As a great leader you certainly know your external stock price, but how well is your internal stock doing? Do you know your internal stock price value – do you value your employees? Gallup studied more than 80,000 managers to find what they do to create quality workplaces. One of the 12 key discoveries from a multiyear research project was that great leaders know the importance to acknowledge the need of employees to feel valued. According to the Gallup findings valued employees are more able to perform consistently on the four critical outcomes of workplace quality: employee retention, customer metrics, productivity, and profitability.
Recently a CEO shared about a janitor who was instrumental in a positive outcome involving one of his picky counterparts. The janitor was pleasantly surprised to learn about the importance of his job when the new CEO complimented him on the shiny marble floor entrance that gave him an impeccable first impression of the company when he was meeting about the position. This CEO acknowledges that this janitor is adding to the internal stock price of his company, because his contribution is valued by his organization.
I am aware of a small family business where the leadership passed through three generations, building up an internal pride among employees and a global customer base over the years of their quality product. When the grandson of the founder took over as the president recently, the average tenure of employees who gave their loyalty and energy to the company was well over 30 years. It is hard to hear how disillusioned and insignificant the same employees are feeling after a short while when they realized the new owner does not value his employees as his most important asset to the same extent as his father or grandfather. He also does not seem to care much about keeping the previous global customer base nor taking the measures to maintain their quality product. Employees are excluded from all significant decisions affecting their jobs while looking on helplessly to see ‘their’ company going down in front of their eyes, hoping some investor with a passion for their product may come to buy them out before it is too late.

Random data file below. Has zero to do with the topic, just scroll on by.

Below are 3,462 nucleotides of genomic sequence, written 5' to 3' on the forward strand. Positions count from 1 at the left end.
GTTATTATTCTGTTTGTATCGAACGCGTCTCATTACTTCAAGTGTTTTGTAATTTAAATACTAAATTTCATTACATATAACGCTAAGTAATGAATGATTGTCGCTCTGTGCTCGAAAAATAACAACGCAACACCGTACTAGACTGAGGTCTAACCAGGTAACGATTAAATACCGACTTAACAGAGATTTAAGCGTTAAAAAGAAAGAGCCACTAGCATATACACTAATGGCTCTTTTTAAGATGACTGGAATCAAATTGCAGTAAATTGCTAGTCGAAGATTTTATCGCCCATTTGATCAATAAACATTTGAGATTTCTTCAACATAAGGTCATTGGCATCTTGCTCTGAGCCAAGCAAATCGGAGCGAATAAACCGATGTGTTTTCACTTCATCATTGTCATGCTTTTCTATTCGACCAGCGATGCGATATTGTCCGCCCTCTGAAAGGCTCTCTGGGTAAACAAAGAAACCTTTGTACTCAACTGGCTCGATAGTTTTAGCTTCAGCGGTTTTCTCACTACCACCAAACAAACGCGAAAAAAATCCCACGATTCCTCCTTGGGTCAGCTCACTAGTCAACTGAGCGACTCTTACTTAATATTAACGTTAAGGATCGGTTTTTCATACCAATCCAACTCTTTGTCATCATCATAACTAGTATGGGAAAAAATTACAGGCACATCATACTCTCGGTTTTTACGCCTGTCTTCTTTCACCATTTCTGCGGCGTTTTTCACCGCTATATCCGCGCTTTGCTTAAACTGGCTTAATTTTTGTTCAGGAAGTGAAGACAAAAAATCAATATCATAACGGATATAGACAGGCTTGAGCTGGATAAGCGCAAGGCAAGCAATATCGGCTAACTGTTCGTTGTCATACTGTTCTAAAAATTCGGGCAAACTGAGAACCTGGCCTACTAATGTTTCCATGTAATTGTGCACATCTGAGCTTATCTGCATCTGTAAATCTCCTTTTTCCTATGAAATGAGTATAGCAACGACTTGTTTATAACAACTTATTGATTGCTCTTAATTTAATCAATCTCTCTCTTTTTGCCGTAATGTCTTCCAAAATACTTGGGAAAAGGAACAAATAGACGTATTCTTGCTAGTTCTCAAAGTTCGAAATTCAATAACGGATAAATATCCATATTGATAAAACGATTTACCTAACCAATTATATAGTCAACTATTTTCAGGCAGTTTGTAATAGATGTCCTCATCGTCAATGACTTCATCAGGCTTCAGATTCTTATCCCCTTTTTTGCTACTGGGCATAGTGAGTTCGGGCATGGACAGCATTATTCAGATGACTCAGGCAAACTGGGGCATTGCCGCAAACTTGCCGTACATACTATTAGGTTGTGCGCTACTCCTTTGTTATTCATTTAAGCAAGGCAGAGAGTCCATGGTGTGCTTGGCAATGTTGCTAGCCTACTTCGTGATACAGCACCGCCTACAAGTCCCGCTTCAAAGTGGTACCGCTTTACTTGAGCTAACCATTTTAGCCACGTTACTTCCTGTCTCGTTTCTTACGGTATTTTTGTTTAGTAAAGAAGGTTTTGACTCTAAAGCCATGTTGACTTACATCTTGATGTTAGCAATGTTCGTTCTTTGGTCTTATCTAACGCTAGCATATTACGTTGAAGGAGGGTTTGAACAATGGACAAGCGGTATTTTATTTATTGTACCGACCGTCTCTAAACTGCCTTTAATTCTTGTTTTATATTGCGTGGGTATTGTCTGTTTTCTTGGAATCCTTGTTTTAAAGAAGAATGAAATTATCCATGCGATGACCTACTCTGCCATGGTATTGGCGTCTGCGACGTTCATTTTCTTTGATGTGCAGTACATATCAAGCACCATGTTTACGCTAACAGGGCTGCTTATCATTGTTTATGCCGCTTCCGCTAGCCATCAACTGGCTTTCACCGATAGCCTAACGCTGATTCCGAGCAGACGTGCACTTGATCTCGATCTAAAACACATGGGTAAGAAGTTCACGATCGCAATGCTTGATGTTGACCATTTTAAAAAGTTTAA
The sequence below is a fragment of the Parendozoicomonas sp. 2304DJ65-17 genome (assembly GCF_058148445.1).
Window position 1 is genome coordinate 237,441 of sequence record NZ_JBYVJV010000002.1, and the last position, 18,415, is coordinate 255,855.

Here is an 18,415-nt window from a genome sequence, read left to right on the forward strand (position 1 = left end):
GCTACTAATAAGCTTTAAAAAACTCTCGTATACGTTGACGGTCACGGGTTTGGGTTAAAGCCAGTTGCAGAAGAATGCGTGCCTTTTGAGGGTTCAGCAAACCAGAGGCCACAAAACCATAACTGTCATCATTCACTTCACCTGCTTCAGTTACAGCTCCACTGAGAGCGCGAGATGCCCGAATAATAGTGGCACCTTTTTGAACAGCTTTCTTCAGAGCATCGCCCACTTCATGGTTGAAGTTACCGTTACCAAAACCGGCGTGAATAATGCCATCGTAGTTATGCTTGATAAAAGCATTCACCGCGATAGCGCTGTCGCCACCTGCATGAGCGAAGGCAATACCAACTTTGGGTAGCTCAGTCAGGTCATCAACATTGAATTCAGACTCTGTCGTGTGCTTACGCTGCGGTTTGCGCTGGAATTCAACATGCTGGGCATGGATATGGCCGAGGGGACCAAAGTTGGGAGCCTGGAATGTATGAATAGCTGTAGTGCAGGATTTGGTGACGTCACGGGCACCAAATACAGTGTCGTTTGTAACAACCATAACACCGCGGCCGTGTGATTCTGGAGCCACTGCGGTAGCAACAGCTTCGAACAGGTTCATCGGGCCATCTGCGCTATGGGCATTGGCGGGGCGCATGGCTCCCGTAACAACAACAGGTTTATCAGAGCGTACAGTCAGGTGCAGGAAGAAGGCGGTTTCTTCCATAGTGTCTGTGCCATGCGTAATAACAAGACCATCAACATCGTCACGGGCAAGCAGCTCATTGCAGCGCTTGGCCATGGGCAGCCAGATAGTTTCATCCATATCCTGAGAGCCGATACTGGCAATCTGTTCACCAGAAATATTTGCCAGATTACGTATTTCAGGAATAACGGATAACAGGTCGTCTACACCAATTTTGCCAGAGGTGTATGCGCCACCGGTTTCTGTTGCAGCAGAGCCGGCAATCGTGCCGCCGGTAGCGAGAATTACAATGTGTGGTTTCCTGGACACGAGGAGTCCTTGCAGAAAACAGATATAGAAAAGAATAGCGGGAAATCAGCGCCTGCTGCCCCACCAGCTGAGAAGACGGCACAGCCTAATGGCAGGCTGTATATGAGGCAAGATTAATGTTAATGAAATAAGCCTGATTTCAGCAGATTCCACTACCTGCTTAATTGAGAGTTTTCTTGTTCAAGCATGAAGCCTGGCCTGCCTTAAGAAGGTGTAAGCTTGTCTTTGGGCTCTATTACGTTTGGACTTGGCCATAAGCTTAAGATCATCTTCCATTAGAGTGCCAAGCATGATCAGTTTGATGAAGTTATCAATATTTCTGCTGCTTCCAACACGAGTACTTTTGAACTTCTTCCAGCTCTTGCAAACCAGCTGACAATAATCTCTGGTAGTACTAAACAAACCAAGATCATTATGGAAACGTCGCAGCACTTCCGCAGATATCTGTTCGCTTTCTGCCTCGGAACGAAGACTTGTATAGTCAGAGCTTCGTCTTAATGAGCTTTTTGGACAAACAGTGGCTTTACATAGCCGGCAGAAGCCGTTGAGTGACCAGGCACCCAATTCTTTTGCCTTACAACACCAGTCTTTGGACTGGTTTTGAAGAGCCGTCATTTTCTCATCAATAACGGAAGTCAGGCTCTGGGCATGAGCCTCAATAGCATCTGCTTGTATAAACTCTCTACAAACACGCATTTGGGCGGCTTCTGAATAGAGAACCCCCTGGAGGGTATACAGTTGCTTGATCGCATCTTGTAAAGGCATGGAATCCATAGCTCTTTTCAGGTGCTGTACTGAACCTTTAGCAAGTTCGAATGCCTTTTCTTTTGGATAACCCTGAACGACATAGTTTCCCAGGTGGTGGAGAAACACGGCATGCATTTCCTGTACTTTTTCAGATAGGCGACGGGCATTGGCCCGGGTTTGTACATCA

When leaders in an organization hear and process employees’ ideas, they will feel valued for their contributions. Are you open to listen to the input of your new Generation Y employee on how you can implement a new idea into your business? In a few months you may be grateful when you experience results in the form of increased efficiency, innovation or new product development.
Baby on board
Beyonce will be giving Blue Ivy a sibling in the near future.Get the details